Title: The Summer I Wasn’t Me
Author: Jessica Verdi
Synopsis: Lexi has a secret.
She never meant for her mom to find out. And now she’s afraid that what’s left of her family is going to fall apart for good.
Lexi knows she can fix everything. She can change. She can learn to like boys. New Horizons summer camp has promised to transform her life, and there’s nothing she wants more than to start over.
But sometimes love has its own path…
Rating: 4 stars
Review: Why, why, WHY do I torture myself with angsty LGBT books? Even when they have happy endings…..wait, that’s why I do it.
Lexi voluntarily signs herself up for de-gayifying camp so she doesn’t cause her mum any stress or trouble, but when she gets there, she ends up falling for an absolutely gorgeous girl. Problem? The other girl’s there to rid herself of the ‘gayness’ as well.
“I didn’t want to marry Mr Darcy. I wanted to marry Elizabeth Bennet.”
This book deals with a lot of serious issues – the problems with homosexual therapy camps, religious views on homosexuality, suppressed sexuality, sexual abuse, even family bereavement – and the way that Jessica Verdi deals with them is just perfect. They’re not brushed aside, and they’re not ignored, which is amazing to read, no matter how serious the story is.
The characters were all portrayed great as well – especially Matthew, one of the boys that Lexi befriends at the camp. He’s defiant, and unapologetic, and a damn good friend. He’s not perfect, obviously – he doesn’t know when to shut up sometimes – but that’s what makes him more realistic. I would love to meet a real-life equivalent to Matthew.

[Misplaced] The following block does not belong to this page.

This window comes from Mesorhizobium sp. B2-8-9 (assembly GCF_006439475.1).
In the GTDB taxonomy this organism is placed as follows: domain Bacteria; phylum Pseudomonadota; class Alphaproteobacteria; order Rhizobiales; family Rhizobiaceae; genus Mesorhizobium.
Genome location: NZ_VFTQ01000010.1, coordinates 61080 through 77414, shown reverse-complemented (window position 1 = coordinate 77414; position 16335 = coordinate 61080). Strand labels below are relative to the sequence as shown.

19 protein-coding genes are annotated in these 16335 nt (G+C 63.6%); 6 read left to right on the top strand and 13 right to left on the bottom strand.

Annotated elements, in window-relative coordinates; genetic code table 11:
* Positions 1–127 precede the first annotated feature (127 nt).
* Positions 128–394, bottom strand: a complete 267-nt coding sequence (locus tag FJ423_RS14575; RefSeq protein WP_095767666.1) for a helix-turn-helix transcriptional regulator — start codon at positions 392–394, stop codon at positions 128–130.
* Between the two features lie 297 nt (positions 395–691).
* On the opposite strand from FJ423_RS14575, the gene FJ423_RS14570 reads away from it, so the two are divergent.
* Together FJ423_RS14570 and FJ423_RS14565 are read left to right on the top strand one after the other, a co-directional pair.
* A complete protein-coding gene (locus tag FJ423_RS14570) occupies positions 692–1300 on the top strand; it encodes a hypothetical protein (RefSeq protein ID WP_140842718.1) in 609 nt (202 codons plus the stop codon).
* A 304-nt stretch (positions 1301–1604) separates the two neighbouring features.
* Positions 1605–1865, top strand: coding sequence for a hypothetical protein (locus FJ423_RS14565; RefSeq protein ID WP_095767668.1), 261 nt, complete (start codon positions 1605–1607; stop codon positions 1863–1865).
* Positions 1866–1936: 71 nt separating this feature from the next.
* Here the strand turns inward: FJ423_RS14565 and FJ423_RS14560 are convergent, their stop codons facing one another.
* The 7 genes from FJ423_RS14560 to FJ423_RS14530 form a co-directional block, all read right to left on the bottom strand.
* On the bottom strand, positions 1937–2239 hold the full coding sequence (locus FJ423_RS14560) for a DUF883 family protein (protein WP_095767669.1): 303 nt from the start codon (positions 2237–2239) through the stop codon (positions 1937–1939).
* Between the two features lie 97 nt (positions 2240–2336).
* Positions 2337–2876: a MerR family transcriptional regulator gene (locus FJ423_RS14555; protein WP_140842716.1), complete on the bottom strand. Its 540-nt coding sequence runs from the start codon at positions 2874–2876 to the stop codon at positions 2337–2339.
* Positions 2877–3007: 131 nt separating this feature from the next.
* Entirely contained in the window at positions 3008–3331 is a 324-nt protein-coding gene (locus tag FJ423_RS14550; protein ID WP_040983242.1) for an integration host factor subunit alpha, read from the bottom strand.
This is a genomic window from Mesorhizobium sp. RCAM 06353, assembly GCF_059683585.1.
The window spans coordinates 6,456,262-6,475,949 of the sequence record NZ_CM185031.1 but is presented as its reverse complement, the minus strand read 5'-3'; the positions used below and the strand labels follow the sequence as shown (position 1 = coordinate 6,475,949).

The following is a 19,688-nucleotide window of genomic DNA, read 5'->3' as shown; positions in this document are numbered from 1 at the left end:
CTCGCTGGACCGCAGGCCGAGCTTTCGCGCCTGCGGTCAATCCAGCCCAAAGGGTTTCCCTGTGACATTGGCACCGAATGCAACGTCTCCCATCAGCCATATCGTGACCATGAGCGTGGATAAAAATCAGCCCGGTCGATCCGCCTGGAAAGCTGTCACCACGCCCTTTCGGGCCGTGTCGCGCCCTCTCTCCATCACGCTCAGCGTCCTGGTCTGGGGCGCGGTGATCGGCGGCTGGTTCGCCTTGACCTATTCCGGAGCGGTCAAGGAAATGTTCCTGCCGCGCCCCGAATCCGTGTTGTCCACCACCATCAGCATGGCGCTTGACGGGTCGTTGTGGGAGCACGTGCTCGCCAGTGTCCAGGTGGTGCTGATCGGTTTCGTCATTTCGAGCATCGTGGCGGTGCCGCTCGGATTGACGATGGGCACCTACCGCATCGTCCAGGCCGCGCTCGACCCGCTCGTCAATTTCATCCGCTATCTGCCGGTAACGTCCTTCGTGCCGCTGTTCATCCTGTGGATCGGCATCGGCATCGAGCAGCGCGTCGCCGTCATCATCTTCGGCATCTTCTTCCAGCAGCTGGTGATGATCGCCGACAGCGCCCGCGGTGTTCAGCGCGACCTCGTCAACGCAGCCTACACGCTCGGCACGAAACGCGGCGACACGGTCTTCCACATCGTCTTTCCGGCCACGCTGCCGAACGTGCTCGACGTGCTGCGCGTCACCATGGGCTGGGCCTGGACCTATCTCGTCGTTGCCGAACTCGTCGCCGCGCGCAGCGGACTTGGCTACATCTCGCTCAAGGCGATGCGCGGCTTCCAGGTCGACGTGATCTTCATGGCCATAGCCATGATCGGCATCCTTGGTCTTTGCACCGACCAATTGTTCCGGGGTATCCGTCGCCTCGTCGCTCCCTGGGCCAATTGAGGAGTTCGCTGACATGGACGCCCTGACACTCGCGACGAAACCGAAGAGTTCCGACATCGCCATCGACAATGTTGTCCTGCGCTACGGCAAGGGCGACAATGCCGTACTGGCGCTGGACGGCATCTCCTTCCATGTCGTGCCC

Admittedly, the whole cult vibe of the camp, and the behaviour of the head guy Mr Martin made me so angry, but the relationship between Lexi and Carolyn made it all worth it in the end. They bond over ‘The Great Gatsby’, even leaving each other messages in the margins of the novel, and they confide in each other, and eep. It’s just so adorable!
“I guess I belong to the Church of Running. And now the Church of Gatsby.” When I read that last part, an incredible warmth fills me right down to my soul.
I think my favourite part is definitely when Mr Martin tries to convince them that things like Harry Potter are corrupting them, and one of the other boys in the camp retorts with some well-reasoned facts about the actual themes of Harry Potter.
“Harry Potter is luring innocent children to witchcraft and the occult,” he explains. “It teaches that you can leave the world of structure, safety and family and go to a place where the rules don’t apply.”
Ugh, such bullshit.
If you want to read something that’s LGBT but with a religious undertone to it, I thoroughly recommend this. As this review so succinctly said,
Take “But I’m a Cheerleader”, replace comedy with drama, keep the happy ending.
Yep, pretty much.